America’s Approach to the Supply Crisis: Telemedicine Offers the Solution

When the COVID-19 pandemic hit the United States in early 2020, telemedicine took a huge leap forward. Due to the pandemic and under the direction of federal, state and local authorities, the necessary relaxation of the supervisory and insurance rules for providers of advance practice (APP) redefined access to care through telemedicine and gave providers and health systems a new understanding of the potential of Telemedicine meeting the needs of their patients.1,2

The decision to reduce physicians’ supervisory duties for medical assistants (PA) and nurses (NP) allowed all health care providers to work at the top of their license, training and experience. Adjustments to insurance reimbursement allowed providers to bill for telemedicine encounters at the same rate as in-office visits. The benefits of telemedicine were evident. However, obstacles remain to the full implementation and continuation of telemedicine.

The basics

Understand telemedicine terminology

Understanding telemedicine terminology improves the dialogue between providers. Telemedical terms are listed below (Table 1) .3-8 Although some people use the terms interchangeably, this adds to confusion.

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Table 1. Telemedicine Terminology 3-8

Telehealth A collection of resources or methods used to improve health care, public health, and the provision and support of health education using telecommunications technologies
Telemedicine Providing professional services to a patient over an interactive telecommunications system at a remote location provider
Asynchronous 2 or more activities do not take place at the same time
Synchronous 2 activities at the same time: for example a personal visit to telemedicine
Remote monitoring of the patient The patient uses devices to transmit data to the provider
E-health Electronic process and communication (email and patient portals)
Virtual e-visits or virtual medicine / care Face-to-face telemedicine visits
Virtual reality Virtual advanced procedures; interactive virtual reality simulator
Expanded reality Simulated teaching aids; spherical recordings (or 360º recordings)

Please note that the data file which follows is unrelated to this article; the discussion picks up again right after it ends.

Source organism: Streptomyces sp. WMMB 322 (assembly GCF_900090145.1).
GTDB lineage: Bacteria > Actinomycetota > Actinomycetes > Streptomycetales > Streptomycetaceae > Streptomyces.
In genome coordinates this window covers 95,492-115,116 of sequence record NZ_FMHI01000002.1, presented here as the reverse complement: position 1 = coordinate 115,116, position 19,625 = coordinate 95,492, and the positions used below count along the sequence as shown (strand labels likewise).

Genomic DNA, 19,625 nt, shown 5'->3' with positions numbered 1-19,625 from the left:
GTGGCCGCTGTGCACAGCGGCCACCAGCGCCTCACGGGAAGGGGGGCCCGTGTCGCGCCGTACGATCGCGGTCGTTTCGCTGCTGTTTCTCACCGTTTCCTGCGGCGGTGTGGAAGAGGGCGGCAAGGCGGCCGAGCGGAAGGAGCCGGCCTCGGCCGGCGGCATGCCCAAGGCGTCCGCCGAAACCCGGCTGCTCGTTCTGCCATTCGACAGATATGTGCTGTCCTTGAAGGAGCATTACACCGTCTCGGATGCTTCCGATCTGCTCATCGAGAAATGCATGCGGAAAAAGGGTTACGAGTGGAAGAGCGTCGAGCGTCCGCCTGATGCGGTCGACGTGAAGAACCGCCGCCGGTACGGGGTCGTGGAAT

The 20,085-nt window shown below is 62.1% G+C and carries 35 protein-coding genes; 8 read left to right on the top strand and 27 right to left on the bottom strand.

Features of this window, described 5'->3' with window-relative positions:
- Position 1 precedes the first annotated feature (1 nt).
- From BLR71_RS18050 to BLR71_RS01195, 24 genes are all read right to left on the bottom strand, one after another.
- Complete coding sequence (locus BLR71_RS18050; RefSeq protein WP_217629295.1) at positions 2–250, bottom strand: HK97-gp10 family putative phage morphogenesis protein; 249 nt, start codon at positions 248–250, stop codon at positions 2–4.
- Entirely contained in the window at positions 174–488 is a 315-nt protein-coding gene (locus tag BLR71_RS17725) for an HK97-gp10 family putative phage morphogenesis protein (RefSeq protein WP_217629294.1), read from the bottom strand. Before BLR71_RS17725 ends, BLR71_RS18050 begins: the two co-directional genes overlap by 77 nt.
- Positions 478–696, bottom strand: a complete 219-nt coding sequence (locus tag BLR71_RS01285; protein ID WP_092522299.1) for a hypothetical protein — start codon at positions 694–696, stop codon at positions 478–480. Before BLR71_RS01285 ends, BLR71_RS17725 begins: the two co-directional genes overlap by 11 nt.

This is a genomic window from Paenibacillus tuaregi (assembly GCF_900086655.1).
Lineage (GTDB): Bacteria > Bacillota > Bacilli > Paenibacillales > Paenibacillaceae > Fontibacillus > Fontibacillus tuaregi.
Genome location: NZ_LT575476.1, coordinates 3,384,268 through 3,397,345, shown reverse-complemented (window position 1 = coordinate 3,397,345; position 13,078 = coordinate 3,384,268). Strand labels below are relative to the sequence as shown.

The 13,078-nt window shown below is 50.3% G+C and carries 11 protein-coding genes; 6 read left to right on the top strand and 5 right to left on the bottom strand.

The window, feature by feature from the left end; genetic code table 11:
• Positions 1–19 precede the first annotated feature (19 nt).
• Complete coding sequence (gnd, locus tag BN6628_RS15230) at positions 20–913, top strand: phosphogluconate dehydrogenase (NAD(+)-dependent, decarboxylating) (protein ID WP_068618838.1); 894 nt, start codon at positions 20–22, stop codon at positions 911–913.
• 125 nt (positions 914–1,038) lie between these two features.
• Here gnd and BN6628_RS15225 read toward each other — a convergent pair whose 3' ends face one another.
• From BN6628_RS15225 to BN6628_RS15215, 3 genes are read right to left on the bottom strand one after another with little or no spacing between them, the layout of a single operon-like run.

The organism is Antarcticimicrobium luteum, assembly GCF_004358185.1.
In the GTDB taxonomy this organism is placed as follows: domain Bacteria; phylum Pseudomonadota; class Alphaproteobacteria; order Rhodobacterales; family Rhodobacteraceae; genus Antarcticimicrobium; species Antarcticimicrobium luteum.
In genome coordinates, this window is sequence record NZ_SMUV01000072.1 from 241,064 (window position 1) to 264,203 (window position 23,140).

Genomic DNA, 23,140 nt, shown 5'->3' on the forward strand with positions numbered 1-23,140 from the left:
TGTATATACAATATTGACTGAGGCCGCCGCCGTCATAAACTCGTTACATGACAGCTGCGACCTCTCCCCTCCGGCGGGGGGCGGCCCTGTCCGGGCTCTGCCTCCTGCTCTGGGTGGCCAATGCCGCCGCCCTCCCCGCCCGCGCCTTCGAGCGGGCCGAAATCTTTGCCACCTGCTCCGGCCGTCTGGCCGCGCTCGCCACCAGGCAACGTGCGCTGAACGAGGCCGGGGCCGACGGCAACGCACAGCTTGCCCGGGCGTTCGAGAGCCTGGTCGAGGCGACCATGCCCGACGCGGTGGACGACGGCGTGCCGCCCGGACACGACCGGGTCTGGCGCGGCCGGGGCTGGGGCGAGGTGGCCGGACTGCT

Facilitated care Healthcare professionals, with the patient ensuring standard of care, are present to provide blood pressure measurements or other necessary information
Not facilitated care Directly to the consumer without the need for other healthcare providers during the on-site visit

Waller and Stotler5 described 3 areas of telemedicine: Functionality, application, and technology. Functionality describes the use of telemedicine. An example of the functionality of telemedicine is a consultation between two patient care providers or a specialist who interprets a case remotely. Providers can use this technology to monitor remote devices (such as an electrocardiogram or glucose monitor), with patients sending the information to their providers. With telemedicine, specialists can look after, monitor and advise other providers in real time.

Telemedicine Applications differ according to specialty, disease process and treatment method. Telepsychiatry is an example of a specialty in telemedicine, while teleasthma is an example of telemedicine for treating a disease process. Rehabilitation and physiotherapy are an application as part of the treatment modalities.

Outdated or inferior technology can be a limiting factor in the use of telemedicine. The full potential of telemedicine is only possible if there is sufficient connectivity and network support

Telemedicine and access to care

Initially, the appeal of telemedicine was its ability to provide high quality health care to medically underserved areas. Even before the pandemic, the variety of telemedicine modalities had expanded to include surveillance, educational opportunities and training. The introduction of virtual reality to telehealth has expanded practical applications and created three-dimensional possibilities for procedures.7,8 The need to provide medical care to medically underserved areas is an ongoing problem, especially given the dearth of health care providers in various parts of the USA. With recent improvements in digital infrastructure, telemedicine is beginning to address this need.

This article originally appeared on Clinical Advisor

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